Governor Jerry Brown’s Administration released documents yesterday detailing plans for the construction of twin water conveyance tunnels under the Sacramento-San Joaquin Delta and restoration of more than 100,000 acres of habitat. The Bay Delta Conservation Plan includes over 34,000 pages of information about the project that would divert Sacramento River water from new intake points south of Sacramento and convey it directly to state and federal pumps at the southern end of the delta for delivery to farms in the San Joaquin Valley as well as key urban areas in Southern California and Silicon Valley. Currently, the pumps alter flows within the delta by drawing water from north to south, which federal and state biologists have identified as harmful to protected fish species in the delta. Endangered Species Act restrictions on pumping have greatly exacerbated the effects of the current drought conditions on farmers in the San Joaquin Valley.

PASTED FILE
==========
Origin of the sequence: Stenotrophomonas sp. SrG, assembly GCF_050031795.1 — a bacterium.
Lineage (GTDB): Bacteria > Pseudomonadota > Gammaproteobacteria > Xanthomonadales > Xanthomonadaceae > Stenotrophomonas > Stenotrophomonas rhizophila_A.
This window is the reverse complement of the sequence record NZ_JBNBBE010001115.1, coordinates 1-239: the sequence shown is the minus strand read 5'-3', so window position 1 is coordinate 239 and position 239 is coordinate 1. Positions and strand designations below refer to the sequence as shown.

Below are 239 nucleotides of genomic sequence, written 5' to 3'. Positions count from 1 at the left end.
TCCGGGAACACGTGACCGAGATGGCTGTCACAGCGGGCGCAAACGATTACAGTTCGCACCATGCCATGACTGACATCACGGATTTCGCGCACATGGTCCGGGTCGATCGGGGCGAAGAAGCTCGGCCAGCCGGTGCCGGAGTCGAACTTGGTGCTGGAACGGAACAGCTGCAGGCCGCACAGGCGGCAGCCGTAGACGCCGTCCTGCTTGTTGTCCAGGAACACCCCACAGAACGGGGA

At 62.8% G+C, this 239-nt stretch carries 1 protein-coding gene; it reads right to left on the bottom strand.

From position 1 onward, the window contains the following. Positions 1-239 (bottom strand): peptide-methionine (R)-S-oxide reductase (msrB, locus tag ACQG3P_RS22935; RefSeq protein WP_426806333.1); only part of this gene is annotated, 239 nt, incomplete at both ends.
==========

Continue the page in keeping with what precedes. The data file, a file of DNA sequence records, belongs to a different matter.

The documents include a habitat conservation plan and environmental impact study which launch a 120-day formal public comment period. The release sparked immediate opposition from environmental groups who promised to exhaust all available methods to stop it in state and federal courts and possibly through the use of a statewide voter referendum. As Dan Walters of the Sacramento Bee points out, although a decision on the proposal is expected by the end of 2014, it is likely that legal challenges will delay the project.
Financing for the project has yet to be finalized as urban and agricultural water agencies seek greater assurances regarding the amount of water that would be reliably delivered and weigh those assurances against the cost to their ratepayers.
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